As a European Union (EU) Member State, Sweden is governed by Regulation No. 910/2014 of the European Parliament and of the Council of 23 July 2014 on electronic identification and trust services for electronic transactions in the internal market (eIDAS). For more information on eIDAS, please read the Electronic Signature Laws & Regulations in the EU.
The use of electronic signatures and certificate-based digital signatures are increasingly common in Sweden, especially in the business sector where electronic signatures are easing contracting processes in a digital environment.
Next to the eIDAS Regulation, the key laws in Sweden that regulate the use of electronic signatures include:
In Sweden, the general rule is that if no specific form is prescribed by law, then a contract may be entered into without observing any specific form requirements. However, if a specific form is prescribed by law and an electronic signature is not mentioned as a permitted form, then an electronic signature should not be used.
EU Member States have the obligation to establish, maintain and publish trusted lists of Qualified Trust Service Providers (QTSPs) and the qualified trust services provided by them. A QTSP certified in any EU Member State will be recognized as a QTSP by all other Member States. Accordingly, no EU Member State may question the qualified status once a QTSP has been added to the trusted list by the supervisory authority of another Member State. The Swedish list of QTSPs is available at: https://webgate.ec.europa.eu/tl-browser/#/tl/SE and includes one TSP, TrustWeaver AB.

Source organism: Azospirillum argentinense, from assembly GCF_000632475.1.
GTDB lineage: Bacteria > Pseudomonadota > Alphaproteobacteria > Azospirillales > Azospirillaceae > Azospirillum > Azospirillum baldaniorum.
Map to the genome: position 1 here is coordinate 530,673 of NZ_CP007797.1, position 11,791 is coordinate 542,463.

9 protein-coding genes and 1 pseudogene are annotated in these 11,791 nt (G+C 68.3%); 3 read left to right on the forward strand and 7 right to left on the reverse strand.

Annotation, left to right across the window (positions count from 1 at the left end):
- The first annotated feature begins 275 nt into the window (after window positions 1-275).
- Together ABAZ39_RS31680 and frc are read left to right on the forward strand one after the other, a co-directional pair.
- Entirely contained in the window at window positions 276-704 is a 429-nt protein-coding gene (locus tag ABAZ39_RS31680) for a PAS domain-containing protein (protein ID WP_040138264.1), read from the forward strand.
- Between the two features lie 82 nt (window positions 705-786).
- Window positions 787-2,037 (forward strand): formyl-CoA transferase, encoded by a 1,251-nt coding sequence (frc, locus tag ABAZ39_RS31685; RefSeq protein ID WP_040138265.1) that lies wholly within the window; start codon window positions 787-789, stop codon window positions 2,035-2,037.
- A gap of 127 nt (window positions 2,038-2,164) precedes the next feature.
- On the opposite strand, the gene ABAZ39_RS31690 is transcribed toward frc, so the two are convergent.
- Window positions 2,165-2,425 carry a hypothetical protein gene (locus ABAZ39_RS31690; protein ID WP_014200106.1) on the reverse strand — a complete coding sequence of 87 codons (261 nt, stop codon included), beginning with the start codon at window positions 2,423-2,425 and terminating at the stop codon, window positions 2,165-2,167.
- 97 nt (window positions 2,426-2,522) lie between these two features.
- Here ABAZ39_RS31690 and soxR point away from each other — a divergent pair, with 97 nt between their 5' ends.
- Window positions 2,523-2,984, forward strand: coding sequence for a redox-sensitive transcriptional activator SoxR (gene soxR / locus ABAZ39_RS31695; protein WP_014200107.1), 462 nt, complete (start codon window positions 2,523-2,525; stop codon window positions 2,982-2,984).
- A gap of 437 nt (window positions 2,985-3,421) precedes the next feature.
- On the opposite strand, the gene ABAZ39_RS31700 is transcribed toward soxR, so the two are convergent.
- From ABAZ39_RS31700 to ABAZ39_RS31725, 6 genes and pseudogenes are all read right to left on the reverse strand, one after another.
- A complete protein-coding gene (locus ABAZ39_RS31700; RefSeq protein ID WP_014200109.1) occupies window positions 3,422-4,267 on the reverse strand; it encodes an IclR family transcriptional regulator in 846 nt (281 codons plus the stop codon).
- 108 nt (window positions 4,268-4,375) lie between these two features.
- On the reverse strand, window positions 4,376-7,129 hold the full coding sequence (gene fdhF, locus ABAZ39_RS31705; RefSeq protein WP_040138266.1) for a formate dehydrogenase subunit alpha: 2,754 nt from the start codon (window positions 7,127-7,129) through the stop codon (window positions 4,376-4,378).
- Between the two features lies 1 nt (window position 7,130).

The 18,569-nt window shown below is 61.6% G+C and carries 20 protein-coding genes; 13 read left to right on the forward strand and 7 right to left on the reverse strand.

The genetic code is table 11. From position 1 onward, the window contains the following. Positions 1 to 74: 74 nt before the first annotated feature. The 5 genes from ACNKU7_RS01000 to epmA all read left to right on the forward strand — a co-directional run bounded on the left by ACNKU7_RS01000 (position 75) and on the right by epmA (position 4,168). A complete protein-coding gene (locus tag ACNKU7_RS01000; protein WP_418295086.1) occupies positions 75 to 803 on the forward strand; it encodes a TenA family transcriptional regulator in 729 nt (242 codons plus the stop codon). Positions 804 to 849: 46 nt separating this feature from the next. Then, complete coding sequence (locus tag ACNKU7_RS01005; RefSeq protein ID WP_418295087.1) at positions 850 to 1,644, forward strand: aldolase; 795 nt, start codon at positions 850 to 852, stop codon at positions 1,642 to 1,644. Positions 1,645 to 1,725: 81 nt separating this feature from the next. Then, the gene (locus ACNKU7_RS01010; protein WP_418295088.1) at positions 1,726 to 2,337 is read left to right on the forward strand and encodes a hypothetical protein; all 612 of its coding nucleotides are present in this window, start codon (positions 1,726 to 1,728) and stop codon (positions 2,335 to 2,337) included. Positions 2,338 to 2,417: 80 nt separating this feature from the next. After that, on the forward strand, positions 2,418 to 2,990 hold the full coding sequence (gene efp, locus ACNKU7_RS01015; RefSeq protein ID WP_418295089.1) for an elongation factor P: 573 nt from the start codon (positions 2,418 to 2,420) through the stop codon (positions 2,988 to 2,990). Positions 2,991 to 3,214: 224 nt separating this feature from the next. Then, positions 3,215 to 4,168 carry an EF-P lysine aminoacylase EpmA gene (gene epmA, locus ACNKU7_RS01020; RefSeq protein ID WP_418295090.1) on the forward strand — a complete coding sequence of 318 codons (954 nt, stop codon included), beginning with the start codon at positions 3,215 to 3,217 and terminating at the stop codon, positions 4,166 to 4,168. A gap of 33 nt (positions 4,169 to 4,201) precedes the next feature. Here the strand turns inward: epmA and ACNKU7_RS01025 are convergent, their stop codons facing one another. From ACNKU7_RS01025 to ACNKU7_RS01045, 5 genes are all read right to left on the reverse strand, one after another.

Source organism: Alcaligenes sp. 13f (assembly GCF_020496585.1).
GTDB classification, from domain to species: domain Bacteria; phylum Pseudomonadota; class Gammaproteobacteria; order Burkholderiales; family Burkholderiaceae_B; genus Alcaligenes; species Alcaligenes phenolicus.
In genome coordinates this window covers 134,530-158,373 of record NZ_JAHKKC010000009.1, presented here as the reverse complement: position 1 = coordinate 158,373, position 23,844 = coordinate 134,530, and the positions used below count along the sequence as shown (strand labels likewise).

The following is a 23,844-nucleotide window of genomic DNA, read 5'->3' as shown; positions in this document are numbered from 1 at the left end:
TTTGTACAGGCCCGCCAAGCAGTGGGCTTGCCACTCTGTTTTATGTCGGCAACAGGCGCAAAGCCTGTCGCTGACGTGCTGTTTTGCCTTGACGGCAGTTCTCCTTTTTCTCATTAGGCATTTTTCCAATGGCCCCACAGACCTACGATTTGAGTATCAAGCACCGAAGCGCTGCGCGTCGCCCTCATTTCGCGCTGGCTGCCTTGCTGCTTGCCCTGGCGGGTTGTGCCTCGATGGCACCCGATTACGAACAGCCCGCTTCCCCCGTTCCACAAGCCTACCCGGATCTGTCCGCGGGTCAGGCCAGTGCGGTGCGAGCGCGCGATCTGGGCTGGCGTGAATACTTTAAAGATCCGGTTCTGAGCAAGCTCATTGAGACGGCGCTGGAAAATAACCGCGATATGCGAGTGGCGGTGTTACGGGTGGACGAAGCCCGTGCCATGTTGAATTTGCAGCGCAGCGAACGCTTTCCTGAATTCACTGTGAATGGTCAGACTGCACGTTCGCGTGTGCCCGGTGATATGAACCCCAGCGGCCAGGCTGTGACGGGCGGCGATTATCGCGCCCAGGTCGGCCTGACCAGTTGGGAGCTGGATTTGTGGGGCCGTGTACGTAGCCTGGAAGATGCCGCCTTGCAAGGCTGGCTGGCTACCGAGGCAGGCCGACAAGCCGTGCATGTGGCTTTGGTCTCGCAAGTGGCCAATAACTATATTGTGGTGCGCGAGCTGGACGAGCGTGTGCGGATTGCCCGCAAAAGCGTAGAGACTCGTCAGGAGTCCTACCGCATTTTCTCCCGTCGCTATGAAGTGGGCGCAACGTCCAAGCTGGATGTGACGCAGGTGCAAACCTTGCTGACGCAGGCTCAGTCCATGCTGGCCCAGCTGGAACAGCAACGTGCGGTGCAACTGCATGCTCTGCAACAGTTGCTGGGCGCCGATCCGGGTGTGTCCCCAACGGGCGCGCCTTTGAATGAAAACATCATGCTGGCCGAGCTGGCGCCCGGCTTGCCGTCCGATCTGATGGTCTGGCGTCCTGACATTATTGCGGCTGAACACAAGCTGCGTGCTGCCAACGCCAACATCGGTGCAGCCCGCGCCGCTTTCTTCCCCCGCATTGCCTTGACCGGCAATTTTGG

Use cases that generally require a traditional signature
The general rule in Sweden is that a contract may be entered into without observing any specific form requirements. However, some contracts in Sweden are subject to a specific form prescribed by law and thus require a traditional handwritten signature. Examples of these include:
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